#35 Fourth meeting of the AER Youth Regional Network

When subsidiarity means opportunity

The motto “Think global, act local” fits like a glove to the subject of youth political participation. Nowadays politicians are younger than the heads of state of fifty years ago. The UK, for instance, has just elected its youngest Prime Minister in almost 200 years, but still, David Cameron is 39 years old and an exception – that’s why we remember it. So, is it possible for a European in his twenties to effectively participate in the decision making process?

As Reingard Spannring, professor at the Institute of Educational Sciences in the University of Innsbruck, Austria, puts it: “Young people go to demonstrations for peace, but they don’t care about discussions about a 40 euro increase in pensions. They’re very involved in areas like environment, equality and justice because these concepts are easier to grasp than everyday politics.”

There’s a negative shadow following young people today who are perceived as being lazy and hedonistic. There are many words that could describe this misconception, all of which meaning that young people don’t care about anything but themselves and all of them representing an obstacle to those who really want to make a change.

“Young people have to prove themselves to adults. It takes time to show them that we’re not just sitting around and enjoying ourselves, when in fact we really do care about what’s happening around us. The main obstacle to youth participation is that adults are not taking young people seriously, yet,” says Anton Kuzmin, president of the Olomouc Youth County Council in the Czech Republic.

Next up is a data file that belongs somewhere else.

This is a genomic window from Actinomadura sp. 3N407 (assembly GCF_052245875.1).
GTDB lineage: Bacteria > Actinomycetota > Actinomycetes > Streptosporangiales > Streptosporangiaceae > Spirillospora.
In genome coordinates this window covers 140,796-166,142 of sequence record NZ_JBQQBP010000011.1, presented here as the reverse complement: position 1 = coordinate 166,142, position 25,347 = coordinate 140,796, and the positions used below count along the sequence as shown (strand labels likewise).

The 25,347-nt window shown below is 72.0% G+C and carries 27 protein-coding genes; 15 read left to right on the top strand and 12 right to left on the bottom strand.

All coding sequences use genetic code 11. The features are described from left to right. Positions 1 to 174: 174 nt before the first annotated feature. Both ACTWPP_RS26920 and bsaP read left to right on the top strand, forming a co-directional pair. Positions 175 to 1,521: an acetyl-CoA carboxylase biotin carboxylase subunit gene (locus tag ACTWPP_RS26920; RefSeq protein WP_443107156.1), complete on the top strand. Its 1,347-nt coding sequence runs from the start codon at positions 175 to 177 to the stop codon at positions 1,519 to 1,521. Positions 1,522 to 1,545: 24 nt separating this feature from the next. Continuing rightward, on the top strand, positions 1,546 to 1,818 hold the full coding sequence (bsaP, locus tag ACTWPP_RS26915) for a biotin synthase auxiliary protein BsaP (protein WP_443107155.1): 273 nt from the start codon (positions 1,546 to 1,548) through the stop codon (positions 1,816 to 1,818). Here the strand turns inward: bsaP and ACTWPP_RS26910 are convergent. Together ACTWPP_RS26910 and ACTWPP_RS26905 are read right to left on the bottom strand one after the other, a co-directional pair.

As with almost everything in life, here too Anton Kuzmin has a positive perspective. He believes that the situation is slowly changing and that politicians are starting to pay attention to what young people have to say. A vision that’s shared by Anne-Jetske Schaap, a member of In-Spe, a Dutch political youth organization that strives to involve young people in political activities: “I know that they are listening to what we say because I’ve seen it happen. In my region (Gelderland, the Netherlands) there are young people that give assistance to adult politicians and they’re putting their ideas into practice”.

Breaking down walls

Some of the difficulties about being young and politically active don’t come from the outside. “There’s a considerable part of young people that are alienated because politics is spoken in a language that they don’t understand. Many of them, think that their problems are their own when in fact they’re shared by the whole community”, explains Professor Reingard Spanning. Or as Anton Kuzmin sees it: “They just gave up.”

As it is unlikely that someone in their twenties can be a member of parliament or the government in the near future, young people are finding their own ways of breaking into the political system through new forms of activism, like online petitions and forums. In spite of those new public spaces provided by the Internet, subsidiarity is still the easiest path to young people that want to have their say. Many of them may not know what the word subsidiarity means, but all around Europe people like Anne-Jetske Schaap or Anton Kuzmin are putting it to use by working in their towns or regions to make a positive global impact.

In the Croatian county of Krapinsko-Zagorska, 90 youngsters from more than 40 European regions, all members of the Youth Regional Network, in the Assembly of European Regions, came together to discuss how change starts from the smallest and nearest level of government. It is there that their voice is best heard and more easily taken into account. And what is the input that a young, inexperienced person has to offer to professional politics?  “As a young person you know best the issues concerning youth. You see it all the time. You’re confronted with them”, answers Anne-Jetske Schaap. Like that old English saying goes: It is he who wears the shoe that knows where it hurts.

By: Ana Brasil


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